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I used the terminal to copy files from one drive to another.

sudo mv -vi /location/to/drive1/ /location/to/drive2/

However that suddenly stopped, while some hours into it, and without an error, after creating a directory.

My own solution to that is often a mix of hashing and comparing which is mostly a time consuming mess as I now have to recover from an intermediate copy without really knowing which files are missing (written as very long one-liner for zsh — note that this script doesn't work in bash as written):

source_directory="/path/to/source_directory/";
target_directory="/path/to/target_directory/";
while read hash_and_file; do {
    echo "${hash_and_file}" | read hash file;
    echo "${file}" | sed "s/^/${source_directory}/g" | read copy_from;
    echo "${copy_from}" | sed "s/${source_directory}/${target_directory}/g" | read copy_to;
    mv -v "${copy_from}" "${copy_to}" | tee -a log;
    rm -v "${copy_from}" | tee -a log; };
done <<<$(
    comm -23 <( find ${source_directory} -type f -exec sha256sum "{}" \; |
                sed "s: ${source_directory}: :g" | sort;
           ) <( find ${target_directory} -type f -exec sha256sum "{}" \; |
                sed "s: ${target_directory}: :g" | sort; ) )

This is error prone if the name target directory or source_directory are part of the path, and delete files if they have not been moved because they were marked as duplicates. Also it does not source directory in the end.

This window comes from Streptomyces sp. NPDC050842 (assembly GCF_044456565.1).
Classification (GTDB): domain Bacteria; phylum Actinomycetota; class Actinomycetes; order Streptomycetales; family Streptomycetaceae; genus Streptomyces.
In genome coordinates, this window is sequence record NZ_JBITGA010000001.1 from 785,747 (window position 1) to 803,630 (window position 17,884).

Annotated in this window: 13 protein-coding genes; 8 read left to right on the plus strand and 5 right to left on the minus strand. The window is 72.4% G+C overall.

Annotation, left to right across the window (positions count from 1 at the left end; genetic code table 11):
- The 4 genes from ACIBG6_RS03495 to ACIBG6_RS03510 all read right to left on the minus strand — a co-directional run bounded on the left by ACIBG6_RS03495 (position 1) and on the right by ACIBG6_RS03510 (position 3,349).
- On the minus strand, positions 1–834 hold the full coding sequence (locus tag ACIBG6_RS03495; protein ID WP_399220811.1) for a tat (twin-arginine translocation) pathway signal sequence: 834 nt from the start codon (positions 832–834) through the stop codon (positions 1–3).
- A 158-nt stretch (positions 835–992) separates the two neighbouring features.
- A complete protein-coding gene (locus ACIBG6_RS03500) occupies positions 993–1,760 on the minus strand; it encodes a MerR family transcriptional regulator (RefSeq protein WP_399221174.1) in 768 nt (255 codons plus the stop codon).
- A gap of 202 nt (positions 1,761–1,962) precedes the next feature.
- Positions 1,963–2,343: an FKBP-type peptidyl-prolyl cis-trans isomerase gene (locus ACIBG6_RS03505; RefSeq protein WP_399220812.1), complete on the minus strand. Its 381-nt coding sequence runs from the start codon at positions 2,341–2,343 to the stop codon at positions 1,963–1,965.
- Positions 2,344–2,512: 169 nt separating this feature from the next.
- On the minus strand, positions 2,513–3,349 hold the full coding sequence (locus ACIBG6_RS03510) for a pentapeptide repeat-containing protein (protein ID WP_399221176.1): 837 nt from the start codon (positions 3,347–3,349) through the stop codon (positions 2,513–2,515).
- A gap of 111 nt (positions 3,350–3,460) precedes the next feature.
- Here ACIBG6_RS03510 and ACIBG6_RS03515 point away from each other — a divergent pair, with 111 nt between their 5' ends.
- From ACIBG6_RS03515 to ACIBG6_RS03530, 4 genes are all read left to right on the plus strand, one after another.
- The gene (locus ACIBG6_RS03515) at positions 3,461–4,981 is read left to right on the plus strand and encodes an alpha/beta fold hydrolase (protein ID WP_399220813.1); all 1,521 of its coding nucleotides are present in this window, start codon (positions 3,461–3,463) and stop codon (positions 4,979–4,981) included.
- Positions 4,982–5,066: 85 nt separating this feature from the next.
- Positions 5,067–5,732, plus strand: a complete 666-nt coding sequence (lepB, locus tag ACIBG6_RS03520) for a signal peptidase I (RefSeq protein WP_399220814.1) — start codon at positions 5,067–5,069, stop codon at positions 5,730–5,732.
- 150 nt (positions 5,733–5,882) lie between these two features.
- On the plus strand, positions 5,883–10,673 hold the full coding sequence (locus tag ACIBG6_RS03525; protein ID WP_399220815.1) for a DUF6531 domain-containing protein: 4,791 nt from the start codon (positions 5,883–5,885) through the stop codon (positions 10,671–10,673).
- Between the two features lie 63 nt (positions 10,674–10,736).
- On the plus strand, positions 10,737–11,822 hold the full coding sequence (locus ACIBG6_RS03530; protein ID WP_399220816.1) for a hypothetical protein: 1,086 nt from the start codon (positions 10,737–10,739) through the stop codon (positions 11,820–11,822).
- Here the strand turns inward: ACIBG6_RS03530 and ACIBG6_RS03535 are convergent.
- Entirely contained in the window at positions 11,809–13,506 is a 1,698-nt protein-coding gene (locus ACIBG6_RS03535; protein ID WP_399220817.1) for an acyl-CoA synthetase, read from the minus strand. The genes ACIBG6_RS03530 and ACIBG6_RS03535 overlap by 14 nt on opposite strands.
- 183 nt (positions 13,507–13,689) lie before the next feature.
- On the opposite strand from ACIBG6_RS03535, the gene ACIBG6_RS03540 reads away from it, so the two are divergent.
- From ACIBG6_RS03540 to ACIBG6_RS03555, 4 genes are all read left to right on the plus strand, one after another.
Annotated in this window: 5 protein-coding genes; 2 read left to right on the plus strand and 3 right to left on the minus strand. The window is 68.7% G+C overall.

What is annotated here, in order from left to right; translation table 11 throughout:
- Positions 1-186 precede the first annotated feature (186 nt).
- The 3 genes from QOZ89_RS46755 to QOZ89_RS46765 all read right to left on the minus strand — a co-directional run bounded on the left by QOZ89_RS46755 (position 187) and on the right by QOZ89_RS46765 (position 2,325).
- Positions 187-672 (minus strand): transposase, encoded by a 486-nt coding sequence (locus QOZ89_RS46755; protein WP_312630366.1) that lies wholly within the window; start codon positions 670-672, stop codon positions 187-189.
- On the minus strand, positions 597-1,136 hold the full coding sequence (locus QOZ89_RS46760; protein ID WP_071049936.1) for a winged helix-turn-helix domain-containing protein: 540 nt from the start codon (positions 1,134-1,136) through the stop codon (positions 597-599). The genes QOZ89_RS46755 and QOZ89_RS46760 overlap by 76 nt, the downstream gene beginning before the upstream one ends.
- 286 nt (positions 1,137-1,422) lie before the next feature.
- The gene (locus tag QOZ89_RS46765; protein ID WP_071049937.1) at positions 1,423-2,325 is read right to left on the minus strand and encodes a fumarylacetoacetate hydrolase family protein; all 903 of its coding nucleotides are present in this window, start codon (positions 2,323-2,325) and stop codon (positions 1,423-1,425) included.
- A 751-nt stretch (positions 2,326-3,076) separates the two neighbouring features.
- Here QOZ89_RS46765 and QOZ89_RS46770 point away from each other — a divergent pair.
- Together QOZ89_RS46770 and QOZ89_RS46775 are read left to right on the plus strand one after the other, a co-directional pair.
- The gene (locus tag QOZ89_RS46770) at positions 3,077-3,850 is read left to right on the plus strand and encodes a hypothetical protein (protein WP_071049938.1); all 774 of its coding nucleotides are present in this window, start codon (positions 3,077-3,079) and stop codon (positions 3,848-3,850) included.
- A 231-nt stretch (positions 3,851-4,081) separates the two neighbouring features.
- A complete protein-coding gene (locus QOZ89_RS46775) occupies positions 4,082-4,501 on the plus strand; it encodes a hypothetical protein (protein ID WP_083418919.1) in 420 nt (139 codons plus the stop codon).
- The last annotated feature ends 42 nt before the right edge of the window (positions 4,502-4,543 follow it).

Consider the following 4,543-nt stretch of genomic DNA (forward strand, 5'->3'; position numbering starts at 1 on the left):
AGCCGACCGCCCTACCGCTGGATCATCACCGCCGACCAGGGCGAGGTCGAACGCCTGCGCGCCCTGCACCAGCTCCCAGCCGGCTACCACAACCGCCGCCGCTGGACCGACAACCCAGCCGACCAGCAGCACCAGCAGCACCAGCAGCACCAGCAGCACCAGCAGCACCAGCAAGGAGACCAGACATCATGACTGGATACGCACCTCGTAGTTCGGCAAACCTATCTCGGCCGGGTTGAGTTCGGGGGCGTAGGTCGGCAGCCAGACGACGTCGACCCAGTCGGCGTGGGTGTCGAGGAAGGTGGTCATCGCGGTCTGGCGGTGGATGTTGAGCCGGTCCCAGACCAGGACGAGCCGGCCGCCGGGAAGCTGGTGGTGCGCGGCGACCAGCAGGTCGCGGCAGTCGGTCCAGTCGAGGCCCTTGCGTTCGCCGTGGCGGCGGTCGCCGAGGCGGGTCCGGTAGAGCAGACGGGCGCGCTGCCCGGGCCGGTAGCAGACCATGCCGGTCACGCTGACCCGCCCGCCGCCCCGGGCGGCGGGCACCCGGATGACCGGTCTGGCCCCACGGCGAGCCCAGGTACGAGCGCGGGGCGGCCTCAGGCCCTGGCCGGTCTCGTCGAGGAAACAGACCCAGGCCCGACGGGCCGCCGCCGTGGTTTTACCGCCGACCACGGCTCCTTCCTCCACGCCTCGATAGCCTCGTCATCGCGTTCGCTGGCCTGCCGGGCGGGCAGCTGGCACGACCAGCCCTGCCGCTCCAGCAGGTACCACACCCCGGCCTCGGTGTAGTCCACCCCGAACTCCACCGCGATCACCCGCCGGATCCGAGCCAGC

Is there a best practice how to recover from interrupted mv?

  • I wrote a similar script, which uses cmp instead of hashing. It has dependencies, and the same issues with while read that Gilles mentioned. It is also slow and verbose. But it frees up disk-space sooner than the rsync method, because files are (re)moved from the source as it runs. It may serve as inspiration for the brave. – joeytwiddle Dec 1 '18 at 14:46
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    @joeytwiddle rsync offers --delete-during receiver deletes during the transfer and also several other useful alternatives: --delete --delete-before --delete-delay --delete-after --delete-excluded. So, yes, rsync is the best alternative, – Isaac Dec 1 '18 at 19:31
  • I must be missing something. Why doesn't just repeating the same mv command work? Perhaps with * appended to source path if the original source was a directory. – jpa Dec 2 '18 at 11:04
  • @isaac No, I'm afraid rsync --delete* would be a disaster! It will remove things from dest which are not currently in src, so all files which were successfully moved in the previous attempt will now be deleted! You were probably thinking of rsync --remove-source-files which I agree would be a good alternative. (more1, more2) – joeytwiddle Dec 3 '18 at 3:29
  • @joeytwiddle No, rsync --delete will only remove other files that are not part of the source. From [man rsync]()*delete extraneous files from dest dirs*. Understand what extraneous means: Not being synced. And yes, rsync also provides a way to remove source files after they have been correctly transmitted. – Isaac Dec 3 '18 at 4:53
46

Forget about trying to reinvent rsync, and use rsync.

sudo rsync -av /location/to/drive1/ /location/to/drive2/